Isn’t it time for the tourism industry to start playing hardball with government? Maybe it’s time for the Tourism Business Council of SA (TBCSA) to start a campaign for employers in the industry to start educating their employees about why they are losing their jobs. Jobs are being lost and more will be lost, because of the ANC’s financial mismanagement and incompetent government.
Even before the State of Disaster was announced, on 9 March 2020, Tourism Minister Mmamoloko Kubayi-Ngubane said at the in her address to the Tourism Leadership Forum, “Sadly, this outbreak is happening at a time when our economy is not doing well and has not been doing well for the past few years.
“Simply put, ladies and gentlemen, we do not have the resources to offset the damage that our economy will suffer because of this crisis.”
She also chairs the cabinet’s economic cluster, which has given South Africa… junk status, a falling economy, rising unemployment and a 30% drop in overseas visitor arrivals in 2019. Trillions of rands were stolen through State Capture and corruption; government policies are tanking the economy and driving unemployment; and the cupboard is bare. That’s the result of 26 years of ANC government. Can South Africa afford more of this kind of leadership?
It’s time to start educating the voters. According to a Presidency media release, the tourism and hospitality industry is the largest employer in the country. And most of those jobs have been, are being and will be lost. The TBCSA needs to start the biggest voter education campaign SA has ever seen. Where every employee in the industry knows their jobs are under threat or lost because of ANC policies and actions. It’s not just Covid-19 — other countries have measures in place to support its citizens. In South Africa, Covid-19 is being used to hide the ANC’s shortcomings. A TBCSA campaign should not be about party politics but about good governance. For years now, Government has been the biggest enemy of tourism in South Africa — the visa regime, corruption, public safety, dysfunctional SOEs, and more.
Government doesn’t have a clue about business, and doesn’t listen to those that do. Government’s restrictions for opening the restaurant industry will cause restaurants to go deeper into debt. Government is clueless. The V&A Waterfront considered mothballing all restaurants until the end of the year as one solution, rather than incur greater losses. But that means retaining and looking after staff.
Throughout Africa, the pandemic is whittling away at one of Africa’s signature achievements: the growing middle class. For the last decade, the middle class has helped drive educational, political and economic development across the continent. But because of the pandemic, many more people across Africa are at risk of being “knocked back into poverty,” said Razia Khan, the chief economist for Africa and the Middle East at Standard Chartered bank.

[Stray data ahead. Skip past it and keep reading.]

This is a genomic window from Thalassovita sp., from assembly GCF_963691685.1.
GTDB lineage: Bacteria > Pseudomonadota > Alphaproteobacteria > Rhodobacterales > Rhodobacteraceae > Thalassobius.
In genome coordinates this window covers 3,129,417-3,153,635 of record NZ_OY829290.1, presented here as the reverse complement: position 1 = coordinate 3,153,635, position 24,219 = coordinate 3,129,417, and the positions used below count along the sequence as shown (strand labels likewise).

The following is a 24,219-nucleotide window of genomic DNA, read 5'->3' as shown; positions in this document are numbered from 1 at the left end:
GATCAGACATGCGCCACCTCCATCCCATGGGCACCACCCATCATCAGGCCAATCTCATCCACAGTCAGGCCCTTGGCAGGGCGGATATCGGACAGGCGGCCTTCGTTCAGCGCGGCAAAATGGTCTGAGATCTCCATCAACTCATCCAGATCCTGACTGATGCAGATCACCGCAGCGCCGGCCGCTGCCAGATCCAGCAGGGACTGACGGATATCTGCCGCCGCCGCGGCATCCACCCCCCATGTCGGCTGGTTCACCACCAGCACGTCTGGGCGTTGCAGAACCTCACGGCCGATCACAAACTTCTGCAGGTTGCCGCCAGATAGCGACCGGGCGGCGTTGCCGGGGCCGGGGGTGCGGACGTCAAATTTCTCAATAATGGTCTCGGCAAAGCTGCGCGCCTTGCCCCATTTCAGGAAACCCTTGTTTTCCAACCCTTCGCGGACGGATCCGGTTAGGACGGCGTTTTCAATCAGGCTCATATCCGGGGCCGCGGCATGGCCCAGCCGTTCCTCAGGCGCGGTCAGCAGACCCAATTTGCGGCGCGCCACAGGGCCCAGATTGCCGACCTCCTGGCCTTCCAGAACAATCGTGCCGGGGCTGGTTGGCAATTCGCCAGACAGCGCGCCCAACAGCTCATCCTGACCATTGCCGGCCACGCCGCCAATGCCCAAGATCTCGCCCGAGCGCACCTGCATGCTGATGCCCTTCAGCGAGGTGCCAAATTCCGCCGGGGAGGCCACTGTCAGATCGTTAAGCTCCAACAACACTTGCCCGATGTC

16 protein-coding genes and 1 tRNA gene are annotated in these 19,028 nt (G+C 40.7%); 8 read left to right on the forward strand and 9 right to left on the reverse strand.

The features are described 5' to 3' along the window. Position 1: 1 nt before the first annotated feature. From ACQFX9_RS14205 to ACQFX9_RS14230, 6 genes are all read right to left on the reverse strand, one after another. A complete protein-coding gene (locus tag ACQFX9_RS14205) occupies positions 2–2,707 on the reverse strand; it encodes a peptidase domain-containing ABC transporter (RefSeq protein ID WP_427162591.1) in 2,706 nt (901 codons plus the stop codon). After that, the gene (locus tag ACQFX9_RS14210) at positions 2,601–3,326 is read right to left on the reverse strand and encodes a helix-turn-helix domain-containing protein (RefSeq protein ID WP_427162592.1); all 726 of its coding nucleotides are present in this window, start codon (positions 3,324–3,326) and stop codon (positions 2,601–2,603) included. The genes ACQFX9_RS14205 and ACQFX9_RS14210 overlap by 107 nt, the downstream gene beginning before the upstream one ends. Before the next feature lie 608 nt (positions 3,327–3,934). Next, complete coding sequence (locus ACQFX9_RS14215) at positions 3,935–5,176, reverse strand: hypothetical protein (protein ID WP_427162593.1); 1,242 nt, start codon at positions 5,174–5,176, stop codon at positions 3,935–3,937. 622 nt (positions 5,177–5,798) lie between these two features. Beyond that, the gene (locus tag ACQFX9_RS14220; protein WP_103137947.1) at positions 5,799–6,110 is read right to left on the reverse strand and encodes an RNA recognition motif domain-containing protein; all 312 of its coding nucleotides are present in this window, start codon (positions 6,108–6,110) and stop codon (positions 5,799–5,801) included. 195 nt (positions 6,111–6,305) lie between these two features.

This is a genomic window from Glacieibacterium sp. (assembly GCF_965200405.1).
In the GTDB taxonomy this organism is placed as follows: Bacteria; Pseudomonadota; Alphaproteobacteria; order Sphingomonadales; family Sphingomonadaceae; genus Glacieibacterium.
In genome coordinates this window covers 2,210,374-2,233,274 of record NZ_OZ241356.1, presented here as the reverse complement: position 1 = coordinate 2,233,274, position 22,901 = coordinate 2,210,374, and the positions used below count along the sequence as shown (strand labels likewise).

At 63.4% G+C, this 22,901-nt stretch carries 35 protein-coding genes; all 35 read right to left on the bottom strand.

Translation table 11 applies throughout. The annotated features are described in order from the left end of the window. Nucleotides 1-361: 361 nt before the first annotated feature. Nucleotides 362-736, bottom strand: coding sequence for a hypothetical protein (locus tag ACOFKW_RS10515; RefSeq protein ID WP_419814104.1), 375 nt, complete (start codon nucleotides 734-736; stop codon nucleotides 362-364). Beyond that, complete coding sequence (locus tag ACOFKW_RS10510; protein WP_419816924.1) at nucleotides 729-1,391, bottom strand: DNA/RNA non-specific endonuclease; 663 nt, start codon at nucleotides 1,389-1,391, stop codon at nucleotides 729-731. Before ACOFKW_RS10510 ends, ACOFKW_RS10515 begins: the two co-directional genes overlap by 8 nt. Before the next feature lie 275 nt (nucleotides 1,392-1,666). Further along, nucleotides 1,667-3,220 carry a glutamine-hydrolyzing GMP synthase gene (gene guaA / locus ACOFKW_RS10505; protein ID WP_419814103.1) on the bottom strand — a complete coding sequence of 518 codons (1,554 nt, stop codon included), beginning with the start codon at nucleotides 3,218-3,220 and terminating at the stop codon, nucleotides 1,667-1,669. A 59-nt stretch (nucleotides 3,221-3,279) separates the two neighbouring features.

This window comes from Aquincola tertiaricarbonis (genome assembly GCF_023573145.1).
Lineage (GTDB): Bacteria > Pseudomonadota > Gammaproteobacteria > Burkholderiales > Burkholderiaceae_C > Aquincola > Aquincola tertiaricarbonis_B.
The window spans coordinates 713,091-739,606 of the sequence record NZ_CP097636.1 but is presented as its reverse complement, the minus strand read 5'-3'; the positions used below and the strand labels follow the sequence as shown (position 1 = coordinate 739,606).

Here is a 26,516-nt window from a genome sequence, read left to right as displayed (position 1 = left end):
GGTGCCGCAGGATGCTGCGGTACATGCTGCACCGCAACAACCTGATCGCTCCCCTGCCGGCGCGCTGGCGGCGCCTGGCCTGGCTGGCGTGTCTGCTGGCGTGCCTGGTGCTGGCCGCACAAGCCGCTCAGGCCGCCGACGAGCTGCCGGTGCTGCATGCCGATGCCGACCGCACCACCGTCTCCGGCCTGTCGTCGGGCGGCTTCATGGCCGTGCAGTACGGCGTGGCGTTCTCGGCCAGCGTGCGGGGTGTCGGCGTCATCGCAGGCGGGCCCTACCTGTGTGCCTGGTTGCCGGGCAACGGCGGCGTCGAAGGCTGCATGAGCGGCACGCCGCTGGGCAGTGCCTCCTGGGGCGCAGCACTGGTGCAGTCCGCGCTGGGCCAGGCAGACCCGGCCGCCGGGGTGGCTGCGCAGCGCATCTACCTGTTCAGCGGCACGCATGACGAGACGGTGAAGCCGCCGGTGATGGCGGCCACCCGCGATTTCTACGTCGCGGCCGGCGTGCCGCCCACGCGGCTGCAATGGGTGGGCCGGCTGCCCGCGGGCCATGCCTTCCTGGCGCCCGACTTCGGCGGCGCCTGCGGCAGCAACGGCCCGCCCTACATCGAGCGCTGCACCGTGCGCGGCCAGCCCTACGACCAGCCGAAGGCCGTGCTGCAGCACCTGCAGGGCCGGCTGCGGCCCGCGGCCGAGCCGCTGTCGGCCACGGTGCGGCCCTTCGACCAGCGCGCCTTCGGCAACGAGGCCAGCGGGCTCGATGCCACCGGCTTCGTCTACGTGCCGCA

In South Africa, there are solutions but the ANC isn’t interested. Minister Nkozama Dlamini-Zuma places more importance on her pet projects than practicality and pragmatism, and human lives. She fails the rationality test. (And has she ever refuted accusations that her family benefits from the illegal cigarette trade?)
Government is losing R35 million every day in lost tax revenues as a result of the ban on legal cigarette sales. That’s over R1 billion a month; R3.5 billion since the lockdown started. (That’s apart from the income cigarette sellers earn.) South Africa is the only country in the world implementing a ban on the sale of tobacco products. Does South Africa know better than every other country on the planet? Even Finance Minister, Tito Mboweni, broke ranks with his party and his cabinet colleagues to voice his disagreement with the tobacco ban. Government is the benefactor and partner in crime to the illegal cigarette trade.
A billion rand a month will go some way in cushioning the hospitality and tourism industries and safeguarding jobs during the time of Covid-19.
Nothing demonstrates better just how clueless Ramaphosa’s cabinet is than the media briefing by the tourism minister last Friday, ten days after the president had announced that leisure tourism would be opening up, subject to protocols to be announced. In this short clip from the 45 minute briefing, she answers questions about the opening up of tourism.
In the regulations published the night before her media briefing, they clearly state “A person may leave his or her place of residence to travel for leisure purposes as allowed under Alert Level 3.”
The minister is clearly clueless and unfit to serve as a cabinet minister. One can’t blame her alone because the folly of her appointment lies with President Ramaphosa. She is a loyal ANC cadre with little to qualify her beyond that; she was initially appointed to the cabinet by Jacob Zuma to promote his ambitions for nuclear energy.
So… Tshifhiwa Tshivhengwa (CEO of TBCSA)… do you and your board have the guts to be effective? To lead a campaign which raises the understanding of tourism to its rightful place as the biggest generator of employment in South Africa, with the capacity to do far, far more. Can you lead the lobbying organisation you need to be?